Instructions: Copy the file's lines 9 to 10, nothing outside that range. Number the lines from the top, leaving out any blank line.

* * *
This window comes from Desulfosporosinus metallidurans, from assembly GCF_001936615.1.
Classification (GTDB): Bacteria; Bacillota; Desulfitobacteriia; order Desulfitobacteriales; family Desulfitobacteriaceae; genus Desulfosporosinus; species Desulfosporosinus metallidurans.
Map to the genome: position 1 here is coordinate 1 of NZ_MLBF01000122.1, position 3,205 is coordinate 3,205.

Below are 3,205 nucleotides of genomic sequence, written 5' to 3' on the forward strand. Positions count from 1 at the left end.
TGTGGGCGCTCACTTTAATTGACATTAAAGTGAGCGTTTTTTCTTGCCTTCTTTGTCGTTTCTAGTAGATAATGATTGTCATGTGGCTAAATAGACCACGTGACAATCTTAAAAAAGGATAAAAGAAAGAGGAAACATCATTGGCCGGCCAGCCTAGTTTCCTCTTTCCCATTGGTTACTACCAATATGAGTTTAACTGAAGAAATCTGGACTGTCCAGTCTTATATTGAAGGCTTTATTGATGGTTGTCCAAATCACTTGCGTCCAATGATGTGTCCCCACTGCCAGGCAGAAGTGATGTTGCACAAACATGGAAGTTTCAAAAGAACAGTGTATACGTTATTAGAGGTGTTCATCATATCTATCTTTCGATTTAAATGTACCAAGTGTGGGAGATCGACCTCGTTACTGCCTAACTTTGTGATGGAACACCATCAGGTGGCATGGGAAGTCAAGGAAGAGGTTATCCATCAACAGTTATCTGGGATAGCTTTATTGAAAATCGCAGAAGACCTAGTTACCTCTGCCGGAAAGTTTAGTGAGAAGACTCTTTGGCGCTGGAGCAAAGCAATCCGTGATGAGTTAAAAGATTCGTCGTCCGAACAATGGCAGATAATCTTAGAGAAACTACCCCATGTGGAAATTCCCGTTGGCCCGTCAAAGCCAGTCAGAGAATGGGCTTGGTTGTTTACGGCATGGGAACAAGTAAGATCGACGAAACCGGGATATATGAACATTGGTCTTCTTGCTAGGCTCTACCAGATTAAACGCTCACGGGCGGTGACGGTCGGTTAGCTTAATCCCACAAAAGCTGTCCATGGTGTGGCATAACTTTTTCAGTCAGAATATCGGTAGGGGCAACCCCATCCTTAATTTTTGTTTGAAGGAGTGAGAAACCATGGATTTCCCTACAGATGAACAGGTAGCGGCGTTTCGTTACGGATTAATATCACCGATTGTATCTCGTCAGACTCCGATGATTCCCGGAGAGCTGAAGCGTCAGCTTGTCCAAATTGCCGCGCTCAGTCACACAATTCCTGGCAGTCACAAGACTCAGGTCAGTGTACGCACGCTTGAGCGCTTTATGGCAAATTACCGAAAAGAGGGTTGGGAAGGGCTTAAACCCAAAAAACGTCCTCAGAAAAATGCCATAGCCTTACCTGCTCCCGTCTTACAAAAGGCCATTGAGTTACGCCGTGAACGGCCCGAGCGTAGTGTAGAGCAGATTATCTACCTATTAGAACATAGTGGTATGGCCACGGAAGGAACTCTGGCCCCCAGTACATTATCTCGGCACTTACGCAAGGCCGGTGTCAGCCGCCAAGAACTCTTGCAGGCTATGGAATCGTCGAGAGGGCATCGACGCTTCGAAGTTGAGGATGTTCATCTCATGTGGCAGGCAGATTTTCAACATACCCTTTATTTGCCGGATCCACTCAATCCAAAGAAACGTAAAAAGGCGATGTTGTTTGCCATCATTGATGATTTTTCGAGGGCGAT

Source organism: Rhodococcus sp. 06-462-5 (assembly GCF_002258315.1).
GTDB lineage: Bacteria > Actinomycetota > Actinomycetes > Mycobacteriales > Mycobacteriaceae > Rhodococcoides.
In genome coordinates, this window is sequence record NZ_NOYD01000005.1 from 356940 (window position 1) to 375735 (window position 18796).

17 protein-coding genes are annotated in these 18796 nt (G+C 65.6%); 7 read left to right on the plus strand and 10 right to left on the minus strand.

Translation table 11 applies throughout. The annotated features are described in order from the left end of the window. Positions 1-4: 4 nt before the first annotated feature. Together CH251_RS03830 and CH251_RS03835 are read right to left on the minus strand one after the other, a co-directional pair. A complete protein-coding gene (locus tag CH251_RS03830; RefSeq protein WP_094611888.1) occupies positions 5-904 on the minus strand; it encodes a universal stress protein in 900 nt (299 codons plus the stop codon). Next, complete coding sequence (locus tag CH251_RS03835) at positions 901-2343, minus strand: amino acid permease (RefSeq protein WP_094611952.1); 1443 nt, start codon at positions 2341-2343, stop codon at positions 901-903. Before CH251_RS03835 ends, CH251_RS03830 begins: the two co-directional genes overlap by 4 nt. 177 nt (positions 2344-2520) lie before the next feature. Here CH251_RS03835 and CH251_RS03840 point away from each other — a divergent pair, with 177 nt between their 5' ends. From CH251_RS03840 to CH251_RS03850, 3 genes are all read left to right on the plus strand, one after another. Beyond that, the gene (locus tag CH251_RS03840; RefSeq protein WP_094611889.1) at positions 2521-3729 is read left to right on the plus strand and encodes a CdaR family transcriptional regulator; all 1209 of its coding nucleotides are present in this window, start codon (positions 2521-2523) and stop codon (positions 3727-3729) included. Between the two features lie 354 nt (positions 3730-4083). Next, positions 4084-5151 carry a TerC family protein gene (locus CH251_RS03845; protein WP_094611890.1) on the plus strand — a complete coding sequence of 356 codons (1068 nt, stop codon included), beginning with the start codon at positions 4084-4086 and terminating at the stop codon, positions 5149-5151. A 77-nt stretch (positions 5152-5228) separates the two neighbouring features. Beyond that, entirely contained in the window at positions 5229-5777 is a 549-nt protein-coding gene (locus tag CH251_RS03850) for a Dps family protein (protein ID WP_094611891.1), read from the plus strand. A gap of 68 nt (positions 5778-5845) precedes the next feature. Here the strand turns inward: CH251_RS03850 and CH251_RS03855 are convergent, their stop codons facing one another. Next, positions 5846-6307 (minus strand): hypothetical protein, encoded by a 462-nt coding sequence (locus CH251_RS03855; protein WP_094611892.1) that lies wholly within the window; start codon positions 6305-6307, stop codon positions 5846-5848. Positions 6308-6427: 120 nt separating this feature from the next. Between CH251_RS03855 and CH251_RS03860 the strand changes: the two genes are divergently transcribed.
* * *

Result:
17 protein-coding genes are annotated in these 18796 nt (G+C 65.6%); 7 read left to right on the plus strand and 10 right to left on the minus strand.

Translation table 11 applies throughout. The annotated features are described in order from the left end of the window. Positions 1-4: 4 nt before the first annotated feature. Together CH251_RS03830 and CH251_RS03835 are read right to left on the minus strand one after the other, a co-directional pair. A complete protein-coding gene (locus tag CH251_RS03830; RefSeq protein WP_094611888.1) occupies positions 5-904 on the minus strand; it encodes a universal stress protein in 900 nt (299 codons plus the stop codon). Next, complete coding sequence (locus tag CH251_RS03835) at positions 901-2343, minus strand: amino acid permease (RefSeq protein WP_094611952.1); 1443 nt, start codon at positions 2341-2343, stop codon at positions 901-903. Before CH251_RS03835 ends, CH251_RS03830 begins: the two co-directional genes overlap by 4 nt. 177 nt (positions 2344-2520) lie before the next feature. Here CH251_RS03835 and CH251_RS03840 point away from each other — a divergent pair, with 177 nt between their 5' ends. From CH251_RS03840 to CH251_RS03850, 3 genes are all read left to right on the plus strand, one after another. Beyond that, the gene (locus tag CH251_RS03840; RefSeq protein WP_094611889.1) at positions 2521-3729 is read left to right on the plus strand and encodes a CdaR family transcriptional regulator; all 1209 of its coding nucleotides are present in this window, start codon (positions 2521-2523) and stop codon (positions 3727-3729) included. Between the two features lie 354 nt (positions 3730-4083). Next, positions 4084-5151 carry a TerC family protein gene (locus CH251_RS03845; protein WP_094611890.1) on the plus strand — a complete coding sequence of 356 codons (1068 nt, stop codon included), beginning with the start codon at positions 4084-4086 and terminating at the stop codon, positions 5149-5151. A 77-nt stretch (positions 5152-5228) separates the two neighbouring features. Beyond that, entirely contained in the window at positions 5229-5777 is a 549-nt protein-coding gene (locus tag CH251_RS03850) for a Dps family protein (protein ID WP_094611891.1), read from the plus strand. A gap of 68 nt (positions 5778-5845) precedes the next feature. Here the strand turns inward: CH251_RS03850 and CH251_RS03855 are convergent, their stop codons facing one another. Next, positions 5846-6307 (minus strand): hypothetical protein, encoded by a 462-nt coding sequence (locus CH251_RS03855; protein WP_094611892.1) that lies wholly within the window; start codon positions 6305-6307, stop codon positions 5846-5848. Positions 6308-6427: 120 nt separating this feature from the next. Between CH251_RS03855 and CH251_RS03860 the strand changes: the two genes are divergently transcribed.